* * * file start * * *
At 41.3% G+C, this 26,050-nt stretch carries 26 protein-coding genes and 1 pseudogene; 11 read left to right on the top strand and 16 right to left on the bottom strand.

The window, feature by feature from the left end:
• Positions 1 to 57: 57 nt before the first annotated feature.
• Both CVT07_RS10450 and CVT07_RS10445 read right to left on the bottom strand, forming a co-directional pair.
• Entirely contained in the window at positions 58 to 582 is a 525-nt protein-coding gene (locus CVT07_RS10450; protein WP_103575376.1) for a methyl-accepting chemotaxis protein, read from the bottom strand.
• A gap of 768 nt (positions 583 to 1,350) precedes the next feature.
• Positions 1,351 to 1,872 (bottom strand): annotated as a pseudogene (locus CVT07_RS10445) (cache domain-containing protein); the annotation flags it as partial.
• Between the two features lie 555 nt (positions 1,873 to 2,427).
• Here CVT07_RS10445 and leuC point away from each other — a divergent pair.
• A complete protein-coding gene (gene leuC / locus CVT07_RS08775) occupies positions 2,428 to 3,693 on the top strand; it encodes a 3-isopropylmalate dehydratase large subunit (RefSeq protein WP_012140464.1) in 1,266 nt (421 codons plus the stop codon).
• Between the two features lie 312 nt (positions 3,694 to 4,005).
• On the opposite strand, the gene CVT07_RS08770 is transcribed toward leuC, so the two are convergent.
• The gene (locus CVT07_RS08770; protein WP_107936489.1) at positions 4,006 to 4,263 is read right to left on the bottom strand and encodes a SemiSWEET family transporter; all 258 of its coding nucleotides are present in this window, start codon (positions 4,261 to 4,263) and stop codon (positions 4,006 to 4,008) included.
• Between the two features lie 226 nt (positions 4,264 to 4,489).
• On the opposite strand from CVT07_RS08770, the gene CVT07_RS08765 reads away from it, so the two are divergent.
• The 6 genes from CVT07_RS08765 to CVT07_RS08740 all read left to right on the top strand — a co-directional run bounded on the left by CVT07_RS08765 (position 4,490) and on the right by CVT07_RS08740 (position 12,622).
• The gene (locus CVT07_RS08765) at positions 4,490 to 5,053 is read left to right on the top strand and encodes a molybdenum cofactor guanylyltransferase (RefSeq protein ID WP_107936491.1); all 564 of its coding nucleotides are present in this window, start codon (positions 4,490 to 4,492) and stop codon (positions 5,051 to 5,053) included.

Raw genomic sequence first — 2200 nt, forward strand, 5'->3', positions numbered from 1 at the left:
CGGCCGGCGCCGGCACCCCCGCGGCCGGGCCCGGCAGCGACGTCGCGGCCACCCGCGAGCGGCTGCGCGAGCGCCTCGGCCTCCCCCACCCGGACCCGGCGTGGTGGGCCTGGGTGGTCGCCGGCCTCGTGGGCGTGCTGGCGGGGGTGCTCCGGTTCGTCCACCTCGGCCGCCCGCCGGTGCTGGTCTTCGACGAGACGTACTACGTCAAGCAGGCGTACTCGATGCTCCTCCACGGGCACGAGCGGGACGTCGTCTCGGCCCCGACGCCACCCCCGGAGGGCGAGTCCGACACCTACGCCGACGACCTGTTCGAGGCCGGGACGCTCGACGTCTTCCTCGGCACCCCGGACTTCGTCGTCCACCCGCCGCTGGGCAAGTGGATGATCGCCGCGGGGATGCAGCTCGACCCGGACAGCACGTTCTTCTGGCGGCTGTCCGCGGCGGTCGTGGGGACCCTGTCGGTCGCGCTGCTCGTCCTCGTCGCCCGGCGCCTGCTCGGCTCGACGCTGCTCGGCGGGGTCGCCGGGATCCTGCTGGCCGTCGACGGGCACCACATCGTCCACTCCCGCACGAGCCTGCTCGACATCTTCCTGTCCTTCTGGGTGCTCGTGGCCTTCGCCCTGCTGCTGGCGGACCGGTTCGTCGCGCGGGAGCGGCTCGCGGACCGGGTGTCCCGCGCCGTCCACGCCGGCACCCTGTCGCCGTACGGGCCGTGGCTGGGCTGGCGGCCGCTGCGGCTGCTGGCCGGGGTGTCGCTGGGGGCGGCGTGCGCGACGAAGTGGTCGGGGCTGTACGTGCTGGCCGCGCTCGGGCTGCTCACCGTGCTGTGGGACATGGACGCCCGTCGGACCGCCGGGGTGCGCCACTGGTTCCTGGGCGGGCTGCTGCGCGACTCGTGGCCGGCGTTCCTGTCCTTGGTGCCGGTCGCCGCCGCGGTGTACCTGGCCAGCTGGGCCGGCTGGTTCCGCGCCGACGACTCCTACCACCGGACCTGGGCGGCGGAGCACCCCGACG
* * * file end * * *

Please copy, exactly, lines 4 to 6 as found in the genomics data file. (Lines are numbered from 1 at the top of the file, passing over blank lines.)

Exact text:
• Both CVT07_RS10450 and CVT07_RS10445 read right to left on the bottom strand, forming a co-directional pair.
• Entirely contained in the window at positions 58 to 582 is a 525-nt protein-coding gene (locus CVT07_RS10450; protein WP_103575376.1) for a methyl-accepting chemotaxis protein, read from the bottom strand.
• A gap of 768 nt (positions 583 to 1,350) precedes the next feature.